Daughter of Diversity

So…this might take a bit of explaining. My name is Ami and Ami is the name my parents gave me; just not my biological parents.

Just for make things clear from the beginning, I’m also a trans girl as well, although I feel the two are only related by coincidence.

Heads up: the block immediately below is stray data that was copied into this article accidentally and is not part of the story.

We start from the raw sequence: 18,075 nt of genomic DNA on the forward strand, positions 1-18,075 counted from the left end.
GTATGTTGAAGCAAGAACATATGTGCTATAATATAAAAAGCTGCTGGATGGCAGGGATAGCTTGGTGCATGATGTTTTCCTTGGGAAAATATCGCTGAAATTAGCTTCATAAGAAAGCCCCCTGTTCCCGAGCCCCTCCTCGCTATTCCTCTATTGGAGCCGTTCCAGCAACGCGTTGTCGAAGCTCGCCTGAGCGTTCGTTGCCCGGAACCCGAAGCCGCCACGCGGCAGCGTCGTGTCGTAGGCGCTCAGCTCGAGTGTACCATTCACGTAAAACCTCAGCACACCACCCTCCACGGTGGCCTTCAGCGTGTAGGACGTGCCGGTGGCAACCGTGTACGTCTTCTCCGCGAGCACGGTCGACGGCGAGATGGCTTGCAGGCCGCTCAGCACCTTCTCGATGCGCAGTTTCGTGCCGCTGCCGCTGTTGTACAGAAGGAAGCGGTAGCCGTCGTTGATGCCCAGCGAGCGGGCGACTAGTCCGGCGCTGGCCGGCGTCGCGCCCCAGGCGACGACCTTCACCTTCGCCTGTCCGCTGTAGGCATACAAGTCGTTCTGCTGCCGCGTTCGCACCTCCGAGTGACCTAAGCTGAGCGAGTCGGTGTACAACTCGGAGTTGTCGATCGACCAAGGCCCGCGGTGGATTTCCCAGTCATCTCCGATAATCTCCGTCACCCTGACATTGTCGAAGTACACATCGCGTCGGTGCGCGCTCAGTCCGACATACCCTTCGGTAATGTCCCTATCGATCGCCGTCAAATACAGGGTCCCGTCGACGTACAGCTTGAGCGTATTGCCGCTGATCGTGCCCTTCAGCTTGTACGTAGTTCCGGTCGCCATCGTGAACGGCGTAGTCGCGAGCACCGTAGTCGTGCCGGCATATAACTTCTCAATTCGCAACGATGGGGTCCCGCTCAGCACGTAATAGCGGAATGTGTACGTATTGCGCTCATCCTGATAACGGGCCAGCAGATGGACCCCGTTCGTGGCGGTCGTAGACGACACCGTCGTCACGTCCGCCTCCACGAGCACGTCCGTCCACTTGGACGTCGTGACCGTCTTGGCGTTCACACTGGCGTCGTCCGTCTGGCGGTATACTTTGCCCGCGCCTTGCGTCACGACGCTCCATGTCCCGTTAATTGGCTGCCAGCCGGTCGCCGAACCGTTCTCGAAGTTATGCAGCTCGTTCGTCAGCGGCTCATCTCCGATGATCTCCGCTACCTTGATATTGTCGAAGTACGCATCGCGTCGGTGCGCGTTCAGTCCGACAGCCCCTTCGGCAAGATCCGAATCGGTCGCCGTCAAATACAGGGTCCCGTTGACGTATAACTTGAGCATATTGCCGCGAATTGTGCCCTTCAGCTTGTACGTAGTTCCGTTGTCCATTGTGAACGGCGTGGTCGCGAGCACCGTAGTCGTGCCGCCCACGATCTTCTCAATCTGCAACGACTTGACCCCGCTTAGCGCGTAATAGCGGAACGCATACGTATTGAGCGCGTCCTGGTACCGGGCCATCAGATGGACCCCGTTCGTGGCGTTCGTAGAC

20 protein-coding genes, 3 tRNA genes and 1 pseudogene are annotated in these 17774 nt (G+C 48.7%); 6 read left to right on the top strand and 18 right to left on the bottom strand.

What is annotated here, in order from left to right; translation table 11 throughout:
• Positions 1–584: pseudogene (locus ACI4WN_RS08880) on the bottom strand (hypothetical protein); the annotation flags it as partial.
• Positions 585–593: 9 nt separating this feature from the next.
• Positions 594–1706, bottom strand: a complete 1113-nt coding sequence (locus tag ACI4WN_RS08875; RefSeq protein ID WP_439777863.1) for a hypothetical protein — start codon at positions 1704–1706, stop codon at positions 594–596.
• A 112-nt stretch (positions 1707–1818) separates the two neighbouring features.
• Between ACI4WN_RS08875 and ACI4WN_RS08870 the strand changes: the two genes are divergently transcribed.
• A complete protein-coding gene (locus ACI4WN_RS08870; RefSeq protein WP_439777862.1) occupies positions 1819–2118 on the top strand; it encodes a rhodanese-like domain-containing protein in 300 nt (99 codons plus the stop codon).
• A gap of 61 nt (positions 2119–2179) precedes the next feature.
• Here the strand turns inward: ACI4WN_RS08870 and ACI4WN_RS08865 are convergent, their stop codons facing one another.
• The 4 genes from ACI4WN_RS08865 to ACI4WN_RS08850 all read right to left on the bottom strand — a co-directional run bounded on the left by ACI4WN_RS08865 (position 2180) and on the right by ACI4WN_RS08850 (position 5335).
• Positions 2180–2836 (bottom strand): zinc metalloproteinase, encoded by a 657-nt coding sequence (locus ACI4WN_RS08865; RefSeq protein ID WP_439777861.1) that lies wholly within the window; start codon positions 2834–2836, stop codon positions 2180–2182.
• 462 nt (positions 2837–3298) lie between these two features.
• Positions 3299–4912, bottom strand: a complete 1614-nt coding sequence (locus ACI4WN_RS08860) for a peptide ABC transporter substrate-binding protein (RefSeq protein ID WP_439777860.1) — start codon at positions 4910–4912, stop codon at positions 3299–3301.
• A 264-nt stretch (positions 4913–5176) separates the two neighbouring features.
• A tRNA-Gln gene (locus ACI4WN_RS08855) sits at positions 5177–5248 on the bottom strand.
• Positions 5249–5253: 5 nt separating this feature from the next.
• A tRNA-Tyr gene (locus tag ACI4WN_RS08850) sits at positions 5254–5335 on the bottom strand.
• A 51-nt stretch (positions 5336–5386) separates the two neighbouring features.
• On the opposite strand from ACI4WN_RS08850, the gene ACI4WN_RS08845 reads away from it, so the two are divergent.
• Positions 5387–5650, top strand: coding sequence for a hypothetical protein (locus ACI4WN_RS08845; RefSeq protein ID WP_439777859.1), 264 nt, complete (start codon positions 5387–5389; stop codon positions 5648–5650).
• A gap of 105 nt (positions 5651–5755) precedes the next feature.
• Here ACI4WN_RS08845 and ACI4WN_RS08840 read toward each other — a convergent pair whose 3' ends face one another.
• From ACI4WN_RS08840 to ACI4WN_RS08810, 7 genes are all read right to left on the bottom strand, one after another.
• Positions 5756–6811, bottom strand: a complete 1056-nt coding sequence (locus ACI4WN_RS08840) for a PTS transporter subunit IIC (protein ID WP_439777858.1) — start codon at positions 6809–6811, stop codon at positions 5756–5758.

So, I’ve known I was different, ever since as far as I can remember. My entire life up to 2015 has been figuring out who I am, and that journey still isn’t over, even if I do feel I’m aware of all the most important things. I know, based on what I say, you may feel I’m also deitykin but I don’t feel that. As a teenager, I recognised I didn’t feel human; at least, not in a way I could relate to others. But I have always had an almost obsessive love of water. Films that featured water in any kind of important context were very gripping for me. It would have to be more than just an athlete splashing their face after a long run but I especially found myself drawn to water wizards and water elemental life and gods of water and anything else of that nature. Inversely though, while I did appreciate films involving seas and oceans, it wasn’t the same. I more appreciated them from a distance. I kind of feel I was lucky in that I’ve always been a bit on the creative side and, over time, as I’ve grown to be more accepting of myself, I’ve increasingly incorporated my search for myself into what I write, especially with Naiads, fresh water nymphs. I was especially fascinated to find that, even if by different names, there were myths about them from all over the world in every continent. But even the myths didn’t feel, precise; very close but…not right. And so I used my writing to explore them more and more and, in time I managed to describe, generally, how I felt about myself, except I didn’t feel it personally. I felt it in the sense of, these are my people. It’d be wrong to say I’ve rewritten the mythologies. For me it’s more the mythologies were written by humans and aren’t really all that reliable. You’d still easily recognise the naiads as I see them but, I feel I filled in the holes and corrected the biases. But I still didn’t feel it explained me fully and that’s where…religion…came into it. I came into the pagan umbrella as an independent in 2006 and I’ve always felt drawn to Iris and Arke above all others, although I consider myself very omnitheistic. But my heart told me that while they were referred to as gods of the rainbow, the rainbow was just the visual part of the spectrum that represented their true responsibility; diversity. Iris was felt to be the chief god of diversity and Arke was her second but…I felt more drawn to Arke than to her sister. In time, with myths being very vague, and in some cases, disagreeing with each other, about their origins, my own heart filled in the blanks and made the compromises again. And then one day, I can’t explain this bit even to myself but I came to feel that Arke was one of three mothers; all wed to each other. I also felt that somewhere out there, I have two human siblings, a brother and a sister. However, while all three of my parents were gods, Eris and another god from another pantheon, my siblings and I aren’t. I feel that we were conceived in Tartarus and due to the nature of our relationship, we had to be born together. And they wouldn’t allow Arke a temporary release for it. Because of that, we were born in Tartarus. My feeling is that you can’t be a dead god and you can’t be born living in the Underworld. We were raised by our grandparents, Elektra and her first husband in the Underworld but every spirit should experience life at some point and so we did. I was born as though I was human and I’ve been raised as though I was. But I never have been. While my siblings took our other two parents’ species, I took Arke’s.